Everyone has that wall or fence in their garden or outside their house that simply put, is just blah. It’s not like there’s anything necessarily wrong with this wall or fence, but is there anything that’s really right? How does a homeowner or gardener solve the problem of an empty canvas? You might look to illustrate this canvas with a useful and artistic Wall Trellis! Wall Trellises come in a variety of shapes and sizes, that can highlight the personality of the homeowner and make your wall pop. If you are not quite an expert on wall trellises, or just want to ask why, here’s a great post to answer your question.
Why you need an iron wall trellis
OK, here’s a quick recap for why you should get a metal wall trellis. A wall trellis can spruce up your wall, making an overlooked space into a highlight. It’s great for small spaces that don’t allow for a full size trellis planted in the ground. And, if that wasn’t enough, you can experiment with different vertical crawling plants that might not thrive in a regular garden bed.
So, now you’re sitting here at your screen thinking, “I’m pretty excited about wall trellises, and that’s great, but how do I anchor this trellis to my wall???” And these articles will seek to do just that.
Most popular locations to hang a metal garden trellis
Let’s briefly talk about the different types of walls that you may be anchoring a wall trellis into, these likely being; wooden studs, brick, or stucco. Different types of wall construction will be more common depending most likely on the age and location of your home. Wooden walls will certainly be the simplest in which to anchor your trellis, while brick and stucco will present a more challenging, yet doable project. So let’s begin by looking at the most efficient way to mount a wall trellis into a wooden wall.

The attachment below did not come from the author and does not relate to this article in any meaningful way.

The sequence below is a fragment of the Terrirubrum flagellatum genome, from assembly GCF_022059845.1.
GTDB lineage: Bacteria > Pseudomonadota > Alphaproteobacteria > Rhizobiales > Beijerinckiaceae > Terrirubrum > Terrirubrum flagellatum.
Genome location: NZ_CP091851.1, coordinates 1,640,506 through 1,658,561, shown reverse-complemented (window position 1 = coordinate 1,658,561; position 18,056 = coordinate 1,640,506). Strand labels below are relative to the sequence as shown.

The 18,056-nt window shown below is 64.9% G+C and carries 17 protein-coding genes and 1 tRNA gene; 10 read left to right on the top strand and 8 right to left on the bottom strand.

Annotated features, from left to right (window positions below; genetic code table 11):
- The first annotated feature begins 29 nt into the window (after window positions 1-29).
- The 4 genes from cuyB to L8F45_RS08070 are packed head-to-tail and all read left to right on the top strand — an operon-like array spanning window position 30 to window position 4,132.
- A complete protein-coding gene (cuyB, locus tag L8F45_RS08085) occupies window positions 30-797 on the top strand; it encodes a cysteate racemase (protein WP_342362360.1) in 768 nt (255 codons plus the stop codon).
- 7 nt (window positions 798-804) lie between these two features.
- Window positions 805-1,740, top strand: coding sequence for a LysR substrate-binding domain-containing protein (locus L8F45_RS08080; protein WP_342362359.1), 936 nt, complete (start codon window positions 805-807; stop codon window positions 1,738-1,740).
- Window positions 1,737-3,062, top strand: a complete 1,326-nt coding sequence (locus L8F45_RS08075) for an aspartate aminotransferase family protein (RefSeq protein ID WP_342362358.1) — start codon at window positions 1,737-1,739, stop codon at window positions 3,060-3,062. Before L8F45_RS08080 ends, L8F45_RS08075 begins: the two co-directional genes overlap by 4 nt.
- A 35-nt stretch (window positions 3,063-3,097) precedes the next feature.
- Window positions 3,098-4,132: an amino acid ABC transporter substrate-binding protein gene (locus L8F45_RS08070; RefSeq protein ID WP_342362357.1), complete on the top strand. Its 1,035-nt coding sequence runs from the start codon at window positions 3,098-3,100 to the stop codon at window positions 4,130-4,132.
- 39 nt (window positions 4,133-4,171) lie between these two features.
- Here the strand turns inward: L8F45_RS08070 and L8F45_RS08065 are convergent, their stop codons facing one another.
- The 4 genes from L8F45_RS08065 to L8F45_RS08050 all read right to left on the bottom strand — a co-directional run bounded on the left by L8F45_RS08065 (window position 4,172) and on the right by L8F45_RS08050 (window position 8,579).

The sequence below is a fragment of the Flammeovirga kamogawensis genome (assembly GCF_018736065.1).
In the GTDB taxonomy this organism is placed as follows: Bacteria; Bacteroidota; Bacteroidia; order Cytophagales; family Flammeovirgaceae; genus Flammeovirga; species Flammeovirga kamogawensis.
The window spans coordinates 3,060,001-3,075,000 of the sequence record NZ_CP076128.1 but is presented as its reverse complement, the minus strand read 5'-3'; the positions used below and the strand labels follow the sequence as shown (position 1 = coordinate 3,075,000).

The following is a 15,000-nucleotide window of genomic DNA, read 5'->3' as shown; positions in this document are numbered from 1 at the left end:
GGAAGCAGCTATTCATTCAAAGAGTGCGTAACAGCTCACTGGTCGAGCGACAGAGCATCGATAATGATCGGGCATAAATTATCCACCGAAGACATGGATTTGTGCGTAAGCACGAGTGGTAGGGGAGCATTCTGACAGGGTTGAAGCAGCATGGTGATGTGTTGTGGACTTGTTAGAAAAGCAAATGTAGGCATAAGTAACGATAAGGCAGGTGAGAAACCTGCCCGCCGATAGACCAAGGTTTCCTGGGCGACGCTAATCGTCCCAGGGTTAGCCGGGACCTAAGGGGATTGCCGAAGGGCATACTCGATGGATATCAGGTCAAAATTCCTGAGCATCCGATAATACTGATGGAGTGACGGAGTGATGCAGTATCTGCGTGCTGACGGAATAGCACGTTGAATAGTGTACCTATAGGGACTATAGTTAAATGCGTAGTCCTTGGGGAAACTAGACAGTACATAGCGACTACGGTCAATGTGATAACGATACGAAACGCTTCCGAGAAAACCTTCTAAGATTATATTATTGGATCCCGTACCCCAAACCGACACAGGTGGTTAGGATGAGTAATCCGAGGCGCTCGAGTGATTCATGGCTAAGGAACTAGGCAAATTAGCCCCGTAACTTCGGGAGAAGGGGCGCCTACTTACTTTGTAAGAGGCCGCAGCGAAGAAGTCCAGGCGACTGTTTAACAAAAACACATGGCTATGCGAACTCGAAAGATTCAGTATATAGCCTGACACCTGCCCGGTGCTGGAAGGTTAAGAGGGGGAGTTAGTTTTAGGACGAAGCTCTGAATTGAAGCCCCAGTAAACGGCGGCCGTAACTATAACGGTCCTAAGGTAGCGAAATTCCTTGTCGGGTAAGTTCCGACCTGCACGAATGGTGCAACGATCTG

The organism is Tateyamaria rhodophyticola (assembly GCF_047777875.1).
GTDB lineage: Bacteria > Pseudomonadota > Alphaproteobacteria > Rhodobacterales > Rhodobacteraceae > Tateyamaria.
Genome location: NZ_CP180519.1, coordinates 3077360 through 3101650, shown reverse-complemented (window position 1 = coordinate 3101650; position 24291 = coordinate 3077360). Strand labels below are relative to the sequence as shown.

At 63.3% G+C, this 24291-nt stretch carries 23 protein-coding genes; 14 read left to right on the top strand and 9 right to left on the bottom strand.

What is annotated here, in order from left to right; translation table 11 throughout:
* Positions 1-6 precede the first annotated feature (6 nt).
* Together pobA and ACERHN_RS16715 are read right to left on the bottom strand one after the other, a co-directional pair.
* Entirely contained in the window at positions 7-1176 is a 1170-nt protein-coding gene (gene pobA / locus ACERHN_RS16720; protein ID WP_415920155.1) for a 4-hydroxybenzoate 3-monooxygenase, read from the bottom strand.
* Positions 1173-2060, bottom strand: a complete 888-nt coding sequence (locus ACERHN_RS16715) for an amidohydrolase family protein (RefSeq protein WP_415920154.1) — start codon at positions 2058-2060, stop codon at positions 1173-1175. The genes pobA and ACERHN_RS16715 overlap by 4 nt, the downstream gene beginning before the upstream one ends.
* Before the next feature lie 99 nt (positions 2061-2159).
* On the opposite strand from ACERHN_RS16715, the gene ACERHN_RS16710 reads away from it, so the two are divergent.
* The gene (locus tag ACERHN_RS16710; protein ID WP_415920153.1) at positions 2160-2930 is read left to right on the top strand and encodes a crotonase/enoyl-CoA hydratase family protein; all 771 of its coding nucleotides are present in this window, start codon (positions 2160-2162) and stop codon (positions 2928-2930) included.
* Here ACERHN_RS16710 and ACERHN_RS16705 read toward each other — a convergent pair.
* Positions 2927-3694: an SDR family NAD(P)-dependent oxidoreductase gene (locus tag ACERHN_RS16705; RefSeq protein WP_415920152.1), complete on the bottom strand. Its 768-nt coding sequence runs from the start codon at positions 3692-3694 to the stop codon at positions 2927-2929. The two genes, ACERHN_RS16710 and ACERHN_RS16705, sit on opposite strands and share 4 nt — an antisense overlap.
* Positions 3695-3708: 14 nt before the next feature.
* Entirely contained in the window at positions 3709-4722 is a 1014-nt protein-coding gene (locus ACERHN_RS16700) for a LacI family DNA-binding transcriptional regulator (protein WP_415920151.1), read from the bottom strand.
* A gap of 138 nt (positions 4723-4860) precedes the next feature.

Recommended tools you will need to hang your plant trellis:
Drill and Drill Bit
Wrench or Socket
(You may need screw anchors if you fix the trellis to the siding without fixing to a stud)
Step to follow when hanging your wall art
First of all, you are going to need to assess where you would like the trellis to hang on your wall. In most wooden (or even aluminum structures) the wall will contain studs running vertically, while siding of all different kinds of material will often run horizontally on the outside of the wall. It is paramount that while mounting something as heavy as a metal wall trellis, you should have at least one point of contact within a stud, which is the strongest section of the wall. Plan and map where your studs are located and where you will want to hang your trellis using your stud finder tool. You will likely find it beneficial to know where your studs are in location to where you want the trellis to hang.
H Potter provides wall brackets that can be used for the majority of wall trellises. These brackets include an L-shaped shelf on which to set the trellis and standard lag bolts to fix the trellis to the wall. Find the right location for your brackets, we suggest that you place two at the bottom of the trellis, where the flat surface will rest well on the brackets (this is the perfect place to anchor your brackets into wall studs). Find other flat surfaces on the trellis that can rest on the brackets to ensure that installation goes as smoothly as possible. Mark where you will have to drill pilot holes for your lag bolts. Remember that anchoring in a wooden or aluminum stud will provide the most stability and moving the trellis slightly to find the strongest anchor point will pay dividends year in and year out.
The provided lag bolts are a relatively standard length; however, depending on the thickness of your siding or even extreme winds and weather that may put extra strain on the trellis, you may choose to purchase longer bolts to make up for the difference. Now that you have a general plan on where you will place your trellis, the location of your wall studs, and the appropriate hardware for your specific wall, installation should go quickly.
- Take your drill, and using the proper size drill bit, drill your pilot holes into the siding of the wall. Make sure that your measured points to drill are level.
- If you have not drilled into a stud you will need to screw in a wall anchor so that the lag bolt will have something to support it in the wall (anchors are not provided with brackets).
- Take the brackets and attach them to the wall with the lag bolts through the pilot holes.
- Tighten lag bolts, using a wrench or socket set so that the brackets will not move.
- With the assistance of another adult, place the trellis on the brackets, making sure that everything is in the right place.
- Make sure that the trellis is level and properly secured.
- Enjoy the beautiful new piece of art adorning your wall
- Happy gardening!